PROMIS included an item bank that measures UE-related physical functioning and this bank has recently been updated, from v1.2 to v2.0, to measure a wider range of upper extremity functioning and showed higher precision when used in patients with UE disorders [15]. The v2.0 item bank was translated into Dutch-Flemish (DF-PROMIS-UE v2.0) and some of the psychometric properties of this bank have been studied in patients with UE disorders from a general [16] and an academic hospital [17]. Evidence was found for the following psychometric properties: internal consistency [17], structural validity [17], construct validity [16, 17] and cross-cultural validity [16]. In addition, absence of floor and ceiling effects in the full bank and the 7-item short form was shown [16].

Some other important psychometric properties of the DF-PROMIS-UE v2.0 item bank still need to be evaluated. Unknown for the DF-PROMIS-UE v2.0 bank are: (1) if it is legitimate to calculate IRT-based scores for short forms and Computerizes Adaptive Tests (CATs), which requires that the items meet the assumptions of and fit to the IRT-model (in this case the Graded Response Model [GRM]);(2) if it is legitimate to compare (sub) groups of patients using the measure at issue, which requires measurement invariance; and (3) the precision of the estimated patients’ scores for patients with different levels of functioning and compared to legacy measures. Therefore, the aims of this study were to evaluate (1) the assumptions of and fit to the GRM, (2) measurement invariance and (3) (comparative) precision of the DF-PROMIS-UE v2.0 item bank in patients with UE disorders in comparison to legacy instruments Disability of Arm Shoulder and Hand (DASH) questionnaire, QuickDASH and Michigan Hand Questionnaire (MHQ).

Methods

Participants

Patients visiting the outpatient department of trauma surgery at a level 1 traumacenter or the outpatient department of orthopaedic surgery at a level 2 traumacenter, between February 2018 and August 2018, were invited to participate. Patients were eligible if they were 18 years or older, had an UE disorder, were able to read Dutch and provided informed consent. Because we deemed a sample of at least 500 patients mandatory for item parameter estimation, data of studies performed by van Bruggen et al. [17] and Haan et al. [16] were pooled [18]. To study measurement invariance for language, we used additional data of US patients from an online panel, aged 18 years or older, who endorsed having some difficulty due to UE pain or function [15].

Measures

Besides demographic and disease specific questions, the questionnaire included the full DF-PROMIS-UE v2.0 item bank. In addition, the questionnaire contained 3 disease-specific legacy instruments: the DASH, the QuickDASH and the MHQ (Table 1).

Table 1 Legacy instruments

The DF-PROMIS-UE v2.0 item bank contains 46 items addressing upper extremity function. There are two different 5-point Likert response scales: 1) Unable to do/With much difficulty/With some difficulty/With a little difficulty/Without any difficulty; 2) Cannot do/Quite a lot/Somewhat/Very little/Not at all. There is no timeframe for the items, but current status is inferred. Higher scores indicate better function. A 7-item short form was developed. In addition, the item bank can be used as CAT. The total score of the DF-PROMIS-UE v2.0 item bank, short form or CAT is not a sum or total score, but a weighted score, based on the underlying IRT-model, taking the difficulty of the items into account. All scores are expressed as a T-score, which is a standardized score, with 50 currently representing the average score of the US general population, with a standard deviation of 10, and higher scores indicate more of the domain at issue, in this case better UE-related physical functioning.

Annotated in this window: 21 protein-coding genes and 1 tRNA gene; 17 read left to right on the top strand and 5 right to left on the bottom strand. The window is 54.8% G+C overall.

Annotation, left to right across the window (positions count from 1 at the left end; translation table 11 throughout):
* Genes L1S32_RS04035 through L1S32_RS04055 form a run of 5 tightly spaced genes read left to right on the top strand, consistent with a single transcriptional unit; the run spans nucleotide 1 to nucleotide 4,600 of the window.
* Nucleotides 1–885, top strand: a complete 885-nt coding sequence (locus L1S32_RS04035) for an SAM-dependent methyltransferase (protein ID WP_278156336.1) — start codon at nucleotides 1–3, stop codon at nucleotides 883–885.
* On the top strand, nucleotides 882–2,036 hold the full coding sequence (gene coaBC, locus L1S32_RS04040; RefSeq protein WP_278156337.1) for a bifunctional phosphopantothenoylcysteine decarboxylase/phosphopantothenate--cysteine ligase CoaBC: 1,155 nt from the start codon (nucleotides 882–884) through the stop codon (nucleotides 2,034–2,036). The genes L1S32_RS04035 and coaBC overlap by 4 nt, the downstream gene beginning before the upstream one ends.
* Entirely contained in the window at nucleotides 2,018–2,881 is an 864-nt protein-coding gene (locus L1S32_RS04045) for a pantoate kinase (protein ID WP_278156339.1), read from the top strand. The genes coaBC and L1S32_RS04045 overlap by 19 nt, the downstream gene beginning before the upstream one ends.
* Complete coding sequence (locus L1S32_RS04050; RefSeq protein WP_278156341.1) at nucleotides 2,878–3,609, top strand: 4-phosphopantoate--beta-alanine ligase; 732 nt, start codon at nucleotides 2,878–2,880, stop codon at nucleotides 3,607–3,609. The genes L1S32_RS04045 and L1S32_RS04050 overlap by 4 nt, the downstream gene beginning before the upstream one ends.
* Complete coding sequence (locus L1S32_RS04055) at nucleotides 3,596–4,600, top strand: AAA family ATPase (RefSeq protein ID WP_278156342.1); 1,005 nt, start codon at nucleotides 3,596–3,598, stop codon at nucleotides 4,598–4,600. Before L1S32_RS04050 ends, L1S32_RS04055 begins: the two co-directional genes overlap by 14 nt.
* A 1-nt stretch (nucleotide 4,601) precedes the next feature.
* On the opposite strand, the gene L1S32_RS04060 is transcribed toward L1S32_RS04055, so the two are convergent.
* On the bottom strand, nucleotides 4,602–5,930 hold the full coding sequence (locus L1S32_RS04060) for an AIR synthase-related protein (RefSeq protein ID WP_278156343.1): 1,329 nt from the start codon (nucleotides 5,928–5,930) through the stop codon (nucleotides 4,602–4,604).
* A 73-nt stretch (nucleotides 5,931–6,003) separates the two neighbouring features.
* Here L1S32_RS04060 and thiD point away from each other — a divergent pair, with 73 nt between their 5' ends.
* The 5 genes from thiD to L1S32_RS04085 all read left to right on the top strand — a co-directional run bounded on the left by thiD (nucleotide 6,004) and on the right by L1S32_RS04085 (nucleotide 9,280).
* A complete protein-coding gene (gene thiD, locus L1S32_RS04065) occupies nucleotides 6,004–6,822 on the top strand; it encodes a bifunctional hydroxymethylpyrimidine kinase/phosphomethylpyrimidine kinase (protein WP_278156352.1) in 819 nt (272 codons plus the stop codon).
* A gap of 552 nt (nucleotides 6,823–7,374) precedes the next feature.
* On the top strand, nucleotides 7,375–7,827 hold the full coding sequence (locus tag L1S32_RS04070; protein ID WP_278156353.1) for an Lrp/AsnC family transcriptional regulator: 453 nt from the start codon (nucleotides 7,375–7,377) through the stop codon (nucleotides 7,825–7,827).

The DASH questionnaire contains 30 items, specifically addressed to physical function and symptoms in musculoskeletal disorders of the upper extremity (Table 1) [3]. Both the original English DASH and the official Dutch translation were found to have sufficient psychometric properties [19,20,21].

The QuickDASH is an 11-item shortened version of the DASH (Table 1). Using conceptual methods these 11 items were selected from the total DASH questionnaire based on the criteria: 1) number of items with > 40% in one response category, 2) Cronbach’s alpha > 0.90 and 3) highest correlation with the 30-item DASH and with other markers of physical function and severity of problem. The QuickDASH has sufficient psychometric properties [4].

The MHQ is a hand-specific instrument that measures several domains and is applicable to patients with conditions of, or injury to, the hand and wrist (Table 1) [6]. The MHQ contains six distinct subscales. In this study, we used the MHQ subscale Activities of Daily Living (MHQ-ADL), which assesses difficulty in performing daily activities for the right hand (5 items), for the left hand (5 items) and both hands (7 items). We used the 7 items referring to both hands because this corresponds most with the generic PROMIS items. The psychometric properties of the MHQ score were found to be sufficient [6, 22,23,24,25,26].

Procedures

The study was approved by the local medical ethics committees of the participating hospitals. Consenting patients were requested to complete all 46 items of the DF-PROMIS-UE v2.0 item bank through an online survey or, only if preferred, using a paper version of the questionnaire. In addition, patients completed general questions regarding age, gender, education and ethnicity. Also questions regarding type of injury and duration of complaints were included. In addition, the DASH, which encompasses the QuickDASH, and the MHQ were completed.